I have a BA, MA and PhD in History.
My research interests include the social and cultural history of health and illness, colonial medicine and migration, imprisonment and institutions. I am also interested in maritime and environmental history. My PhD and subsequent research centred on the maritime experiences of convict and free emigrants who sailed to Australia in the nineteenth century. This resulted in the publication of my first book: Health, Medicine and the Sea: Australian Voyages, c.1815-1860 (2012). I have also published on topics including maritime and border health and medicine, colonial vaccination, medical experimentation, quarantines, and am developing work on the common experience of illnesses including scurvy and migraine.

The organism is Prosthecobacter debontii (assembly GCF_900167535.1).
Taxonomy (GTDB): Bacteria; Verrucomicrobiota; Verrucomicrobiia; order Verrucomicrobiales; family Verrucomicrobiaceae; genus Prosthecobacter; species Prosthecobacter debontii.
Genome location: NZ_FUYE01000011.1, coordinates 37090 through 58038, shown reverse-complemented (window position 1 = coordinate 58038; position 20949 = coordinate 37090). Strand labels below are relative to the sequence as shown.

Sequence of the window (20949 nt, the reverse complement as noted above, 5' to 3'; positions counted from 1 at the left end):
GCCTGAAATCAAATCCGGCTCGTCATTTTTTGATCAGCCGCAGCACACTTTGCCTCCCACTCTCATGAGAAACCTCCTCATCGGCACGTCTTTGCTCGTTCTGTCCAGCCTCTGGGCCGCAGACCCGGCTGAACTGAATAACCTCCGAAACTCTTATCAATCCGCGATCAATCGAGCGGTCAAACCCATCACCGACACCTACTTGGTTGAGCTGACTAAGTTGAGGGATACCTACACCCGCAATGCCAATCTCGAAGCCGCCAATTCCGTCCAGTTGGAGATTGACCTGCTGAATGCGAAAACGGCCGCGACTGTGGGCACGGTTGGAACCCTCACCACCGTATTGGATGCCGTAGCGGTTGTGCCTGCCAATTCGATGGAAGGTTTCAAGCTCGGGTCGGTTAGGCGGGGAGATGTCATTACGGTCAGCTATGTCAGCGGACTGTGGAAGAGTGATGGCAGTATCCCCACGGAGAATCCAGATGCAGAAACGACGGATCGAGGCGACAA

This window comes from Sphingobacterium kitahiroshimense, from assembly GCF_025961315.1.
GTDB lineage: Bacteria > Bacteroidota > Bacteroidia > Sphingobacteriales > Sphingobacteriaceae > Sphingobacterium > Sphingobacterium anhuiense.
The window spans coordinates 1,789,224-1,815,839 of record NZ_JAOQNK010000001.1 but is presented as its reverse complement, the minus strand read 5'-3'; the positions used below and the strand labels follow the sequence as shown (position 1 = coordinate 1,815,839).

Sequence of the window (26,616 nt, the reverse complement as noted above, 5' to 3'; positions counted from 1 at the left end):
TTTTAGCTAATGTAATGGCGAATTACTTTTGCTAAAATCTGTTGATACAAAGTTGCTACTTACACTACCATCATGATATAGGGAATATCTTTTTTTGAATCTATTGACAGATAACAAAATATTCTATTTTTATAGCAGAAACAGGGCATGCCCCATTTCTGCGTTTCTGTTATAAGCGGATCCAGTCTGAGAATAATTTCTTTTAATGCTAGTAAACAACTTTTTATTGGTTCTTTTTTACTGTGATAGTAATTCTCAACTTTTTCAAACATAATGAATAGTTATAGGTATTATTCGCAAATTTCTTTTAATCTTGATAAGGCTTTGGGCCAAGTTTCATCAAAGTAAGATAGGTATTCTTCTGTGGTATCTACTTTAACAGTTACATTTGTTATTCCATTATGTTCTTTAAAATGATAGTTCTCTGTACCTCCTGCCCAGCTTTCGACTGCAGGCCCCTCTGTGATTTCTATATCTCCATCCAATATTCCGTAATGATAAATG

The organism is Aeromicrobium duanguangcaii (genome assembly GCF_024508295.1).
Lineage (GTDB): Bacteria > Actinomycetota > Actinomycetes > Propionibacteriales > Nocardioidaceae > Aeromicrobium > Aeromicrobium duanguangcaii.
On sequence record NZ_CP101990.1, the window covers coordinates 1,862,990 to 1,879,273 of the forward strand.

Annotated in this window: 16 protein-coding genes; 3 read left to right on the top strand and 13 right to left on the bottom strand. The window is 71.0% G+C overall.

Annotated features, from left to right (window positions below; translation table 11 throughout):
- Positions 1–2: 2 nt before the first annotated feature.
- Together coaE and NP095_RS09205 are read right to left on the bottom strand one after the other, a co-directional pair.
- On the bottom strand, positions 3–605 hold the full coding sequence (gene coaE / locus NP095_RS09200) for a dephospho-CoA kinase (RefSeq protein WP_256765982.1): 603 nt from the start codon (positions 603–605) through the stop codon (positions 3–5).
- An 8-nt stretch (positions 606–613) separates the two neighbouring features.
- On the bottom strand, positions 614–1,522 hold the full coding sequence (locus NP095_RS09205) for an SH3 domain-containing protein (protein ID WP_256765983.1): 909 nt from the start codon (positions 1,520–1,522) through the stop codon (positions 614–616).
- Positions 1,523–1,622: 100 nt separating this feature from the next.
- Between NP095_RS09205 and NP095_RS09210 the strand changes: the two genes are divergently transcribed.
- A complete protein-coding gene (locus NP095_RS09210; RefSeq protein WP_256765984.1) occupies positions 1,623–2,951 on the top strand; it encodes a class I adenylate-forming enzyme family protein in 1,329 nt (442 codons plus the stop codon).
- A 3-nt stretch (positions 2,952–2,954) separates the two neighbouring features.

Since 2011, I have been working on a book-length project about the social, cultural and medical history of migraine. My projects are all driven by an interest in how different environments, societies, cultures and life-histories affect knowledge and experiences of health and illness. I am particularly interested in examining who gets to represent ideas about health and illness in different times, places and conditions. How have national and colonial governments used medical rationales as a way to deal with ‘problem’ populations? Whose knowledge gets to appear and matter in the historical record? What kinds of arguments about the past do different kinds of evidence allow us to construct?